Through this new Diversity Fellowship Program, students will get to perform with the CSO while completing a graduate degree at CCM.

Cincinnati Symphony Orchestra and University of Cincinnati College-Conservatory of Music Awarded $900,000 by The Andrew W. Mellon Foundation

The Cincinnati Symphony Orchestra (CSO) and University of Cincinnati College-Conservatory of Music (CCM) are honored to announce the two institutions are the combined recipient of a $900,000 grant from The Andrew W. Mellon Foundation. This grant will be used to pilot a groundbreaking collaborative fellowship program aimed at developing young, graduate-level musicians from underrepresented populations and preparing them for the professional orchestra world.

The CSO/CCM Diversity Fellowship Program responds to a need among American orchestras and professional music conservatories, which face issues of underrepresentation, and is driven by the mutual desire of the CSO and CCM to foster a more inclusive environment in the orchestral industry. Selected graduate school Fellows from underrepresented populations will participate in a specialized two-year program that is already garnering attention among leaders throughout the music world. This educational opportunity will consist of frequent performances with the CSO, focused mentorship by professional CSO musicians, and simultaneous enrollment in a master’s or artist diploma degree program at CCM where fellows will be guided by CCM’s illustrious faculty.

Learn more at Cincinnati.com.

Learn more at Cincinnati.com.

“We looked at the data and saw that only four percent of American orchestra musicians were African-American or Latino, a figure that is also reflected in conservatory settings,” said Trey Devey, CSO President. “The CSO and CCM felt it essential to address this issue head-on and provide life-changing experiences within a highly creative and multidisciplinary artistic environment for graduate-level musicians across the country.”

“There are many fine programs designed to address underrepresentation in our industry, but none of those experiences include both a major American symphony orchestra and a major conservatory. Together, CCM and the CSO will provide unparalleled experiential learning opportunities for young musicians on the verge of a professional career,” said CCM Dean Peter Landgren.

“CCM and the CSO are perfectly positioned for this initiative. Our organizations’ recent partnership with the Cincinnati World Piano Competition, our joint Conducting Fellowship, as well as the large number of CSO musicians who are CCM alumni and serve as CCM faculty, speak to the deep connections between our two institutions. As the birthplace of cooperative education, the University of Cincinnati also serves as the perfect backdrop for this new approach to professional mentorship for musicians,” said Mr. Landgren.

CCM's Concert Orchestra, performing at the annual Moveable Feast gala event.

CCM’s Concert Orchestra, performing at the annual Moveable Feast gala event.

How the Fellowship Works
The four-year pilot program, as funded by The Andrew W. Mellon Foundation, will graduate two classes of up to five Fellows each through June 2019. Fellows will consist of graduate level string musicians who are simultaneously enrolled in CCM’s master’s or artist diploma degree programs. Each class of Fellows will include up to two violins, and one each of viola, cello and double bass. They will perform five weeks per season with the CSO in a progressive sequence of concert weeks based on program difficulty, with one week focused on community engagement and educational activities.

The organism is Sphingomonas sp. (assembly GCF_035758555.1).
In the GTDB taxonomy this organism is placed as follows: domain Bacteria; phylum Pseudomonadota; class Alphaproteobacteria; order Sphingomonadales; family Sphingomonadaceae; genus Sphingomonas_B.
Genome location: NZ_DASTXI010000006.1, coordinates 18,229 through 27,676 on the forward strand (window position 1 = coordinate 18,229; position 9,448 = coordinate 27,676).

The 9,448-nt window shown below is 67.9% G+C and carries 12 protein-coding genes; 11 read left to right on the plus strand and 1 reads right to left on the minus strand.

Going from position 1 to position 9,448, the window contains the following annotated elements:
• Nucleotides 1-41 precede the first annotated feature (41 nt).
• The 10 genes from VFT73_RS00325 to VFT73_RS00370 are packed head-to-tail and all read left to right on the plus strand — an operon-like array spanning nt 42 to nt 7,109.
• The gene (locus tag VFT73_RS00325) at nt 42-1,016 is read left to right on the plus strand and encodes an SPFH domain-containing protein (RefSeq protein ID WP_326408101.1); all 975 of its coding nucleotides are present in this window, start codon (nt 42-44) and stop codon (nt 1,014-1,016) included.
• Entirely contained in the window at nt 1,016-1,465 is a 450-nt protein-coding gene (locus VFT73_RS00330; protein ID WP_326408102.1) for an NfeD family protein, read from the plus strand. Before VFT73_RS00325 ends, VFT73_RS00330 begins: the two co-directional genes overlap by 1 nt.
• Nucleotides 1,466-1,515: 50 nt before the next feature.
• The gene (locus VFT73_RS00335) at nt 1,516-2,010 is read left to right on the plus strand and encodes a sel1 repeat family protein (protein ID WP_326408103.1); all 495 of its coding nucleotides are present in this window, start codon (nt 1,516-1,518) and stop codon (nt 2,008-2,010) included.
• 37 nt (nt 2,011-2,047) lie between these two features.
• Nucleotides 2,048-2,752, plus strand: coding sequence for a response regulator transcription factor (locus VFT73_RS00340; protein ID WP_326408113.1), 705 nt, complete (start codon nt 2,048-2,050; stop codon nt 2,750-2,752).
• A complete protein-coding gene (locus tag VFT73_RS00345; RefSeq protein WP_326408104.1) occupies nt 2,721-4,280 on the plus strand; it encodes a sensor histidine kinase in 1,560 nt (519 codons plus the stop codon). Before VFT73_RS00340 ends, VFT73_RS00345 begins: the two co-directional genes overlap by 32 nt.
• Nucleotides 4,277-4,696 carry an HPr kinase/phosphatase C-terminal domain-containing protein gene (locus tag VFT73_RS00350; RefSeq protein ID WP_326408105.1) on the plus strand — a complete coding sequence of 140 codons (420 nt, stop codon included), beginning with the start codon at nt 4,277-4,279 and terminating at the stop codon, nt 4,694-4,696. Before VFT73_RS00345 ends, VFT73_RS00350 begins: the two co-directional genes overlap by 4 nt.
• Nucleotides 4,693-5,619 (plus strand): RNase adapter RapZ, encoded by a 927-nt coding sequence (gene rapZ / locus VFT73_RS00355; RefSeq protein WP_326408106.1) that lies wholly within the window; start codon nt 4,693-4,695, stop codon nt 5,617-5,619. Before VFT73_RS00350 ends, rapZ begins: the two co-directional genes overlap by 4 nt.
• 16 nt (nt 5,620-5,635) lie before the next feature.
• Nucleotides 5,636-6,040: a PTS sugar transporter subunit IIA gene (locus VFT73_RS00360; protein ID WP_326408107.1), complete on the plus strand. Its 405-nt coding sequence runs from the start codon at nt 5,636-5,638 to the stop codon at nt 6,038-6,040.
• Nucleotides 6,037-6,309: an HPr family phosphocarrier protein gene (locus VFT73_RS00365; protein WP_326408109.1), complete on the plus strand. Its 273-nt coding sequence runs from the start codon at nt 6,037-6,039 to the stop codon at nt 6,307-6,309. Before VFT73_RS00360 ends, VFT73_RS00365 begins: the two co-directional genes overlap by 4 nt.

These Fellows will be provided with a unique support system built on intensive professional mentorship. In addition to the community formed with other Fellows, they will receive focused mentorship by CSO musicians, which includes advance coaching sessions prior to a rehearsal cycle, ongoing stand partner coaching throughout rehearsal weeks and post-performance feedback. There will also be structured time for non-performance related mentorship such as career counseling and audition preparation.

Additionally, Fellows will receive a CCM Fellowship Stipend and one time Graduate Dean’s Excellence Award, with opportunities for additional performing and non-performing community engagement activities through CCM, eight career development seminars including mock auditions and full tuition scholarships.

Application procedures and deadlines will be announced at a later date.

The Anticipated Impact
It is anticipated this new fellowship opportunity will attract talented young musicians from throughout the nation.

“I think I speak for all the musicians of the CSO, and particularly those of us who will be deeply involved in mentoring, that in seeking to identify and prepare more underrepresented musicians for orchestral auditions, we will be helping make American orchestras richer,” said Stacey Woolley, CSO violinist. “There is such a varied career path available to musicians in every facet of professional music, and fostering this awareness with the next generation will continue to serve orchestras and communities for decades to come.”

An alumnus of CCM, Landgren has a first-hand understanding of the life changing opportunities this new initiative will provide. “As a student at CCM, I had the rare privilege of performing as an extra musician with the CSO. That transformative learning experience led to my 29-year career as a musician with the Baltimore Symphony Orchestra,” he explained. “When I returned to CCM as the Dean, developing a program to provide similar opportunities for tomorrow’s professional musicians became a driving priority.”

Both the CSO and CCM extend sincere gratitude to The Andrew W. Mellon Foundation for its extraordinary impact in making this Diversity Fellowship Program a reality.